Re: Bulkhead Hatches

Posted by Dave Houser on Mar 9, 2007

The front hatch is a long reach. The advantages of bulkhead hatches are a clean deck and if you stay in the boat they are assured they will not leak (mine are almost air tight so water in the cockpit does not leak past the hatch anyways). The big disadvantage is in the unlikely event you have do drain a compartment at sea it is nearly impossible. I use floatation bags for insurance and also to secure the gear.

There is only one t-nut and it is on the crossbar. There are two flat washers between the biscuit-shaped knob and the hatch. I grind two flat sides on the threaded end of the round-headed screw and epoxy it to the biscuit knob (after assembly) so the screw spins with the knob. The head of the screw prevents the parts from being screwed apart during use. When the knob is screwed all the way out the screw head jams against the t-nut flange and the biscuit knob axis lines up with the axis of the cross bar. This makes it easy to do the blind positioning of the crossbar when installing the hatch cover during use. If you count plys you will find there are two layers of plywood and one of gasket between the back of the hatch lid and the cross bar on the opening’s flange and on the back of the hatch cover there is one layer of plywood and the square gasket. This allows some deflection of the hatch from the clamping force. The hatch lid also has a little camber in it from the addition of the stiffener so the far ends on the major axis of the ellipse touch first to also help assure compression of the whole gasket. The square gasket seals the screw hole. Many builders will argue to leave it out so compartment pressure will equalized faster. I often have to wait a few seconds after loosening the biscuit knob for the vacuum in the compartment to hiss out (in?) before I can remove the cover.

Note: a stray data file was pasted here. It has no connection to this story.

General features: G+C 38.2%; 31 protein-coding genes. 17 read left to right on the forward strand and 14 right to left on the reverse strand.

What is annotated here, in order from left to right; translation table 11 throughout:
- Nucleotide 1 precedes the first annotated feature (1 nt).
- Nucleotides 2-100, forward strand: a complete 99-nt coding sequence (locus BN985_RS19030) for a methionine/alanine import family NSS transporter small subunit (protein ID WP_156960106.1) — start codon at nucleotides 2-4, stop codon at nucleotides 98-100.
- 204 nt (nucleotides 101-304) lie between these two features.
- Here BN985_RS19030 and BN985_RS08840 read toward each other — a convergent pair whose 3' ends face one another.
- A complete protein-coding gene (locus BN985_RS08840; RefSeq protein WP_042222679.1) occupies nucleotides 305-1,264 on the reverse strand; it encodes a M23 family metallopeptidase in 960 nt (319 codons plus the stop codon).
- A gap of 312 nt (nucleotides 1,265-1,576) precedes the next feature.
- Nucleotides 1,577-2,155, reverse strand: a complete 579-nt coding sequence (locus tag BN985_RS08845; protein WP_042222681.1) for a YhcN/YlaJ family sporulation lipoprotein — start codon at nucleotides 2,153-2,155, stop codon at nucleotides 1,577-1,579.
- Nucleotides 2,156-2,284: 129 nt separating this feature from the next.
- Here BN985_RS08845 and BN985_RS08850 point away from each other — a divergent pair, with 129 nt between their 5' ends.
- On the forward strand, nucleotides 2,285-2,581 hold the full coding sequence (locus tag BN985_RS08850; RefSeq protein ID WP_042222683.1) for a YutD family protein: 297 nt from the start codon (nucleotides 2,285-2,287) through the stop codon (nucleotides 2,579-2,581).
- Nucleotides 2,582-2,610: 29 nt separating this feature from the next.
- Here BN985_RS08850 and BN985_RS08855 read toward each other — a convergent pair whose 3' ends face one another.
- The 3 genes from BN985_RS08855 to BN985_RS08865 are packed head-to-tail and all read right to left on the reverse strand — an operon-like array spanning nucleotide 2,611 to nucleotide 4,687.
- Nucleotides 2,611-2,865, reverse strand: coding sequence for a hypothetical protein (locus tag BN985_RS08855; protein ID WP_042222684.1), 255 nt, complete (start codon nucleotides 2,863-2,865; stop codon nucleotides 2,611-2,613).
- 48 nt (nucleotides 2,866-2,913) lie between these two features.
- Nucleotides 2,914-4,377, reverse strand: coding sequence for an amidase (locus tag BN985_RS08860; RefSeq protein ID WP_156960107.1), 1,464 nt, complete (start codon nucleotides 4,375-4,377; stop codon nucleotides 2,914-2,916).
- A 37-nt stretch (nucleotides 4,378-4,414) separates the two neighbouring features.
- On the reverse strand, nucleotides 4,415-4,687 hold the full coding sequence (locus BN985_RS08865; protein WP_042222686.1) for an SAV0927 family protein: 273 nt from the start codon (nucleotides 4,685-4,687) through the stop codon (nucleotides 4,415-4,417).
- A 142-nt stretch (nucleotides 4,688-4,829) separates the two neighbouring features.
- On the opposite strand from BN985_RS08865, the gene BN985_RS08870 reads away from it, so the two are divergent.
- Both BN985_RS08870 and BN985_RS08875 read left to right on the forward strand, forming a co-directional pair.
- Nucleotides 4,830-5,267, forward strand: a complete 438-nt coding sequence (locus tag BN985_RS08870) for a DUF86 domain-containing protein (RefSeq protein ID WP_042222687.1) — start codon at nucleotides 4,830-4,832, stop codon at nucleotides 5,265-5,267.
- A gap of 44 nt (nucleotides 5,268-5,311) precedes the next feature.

In Response to: Re: Bulkhead Hatches by LeRoy on Mar 7, 2007



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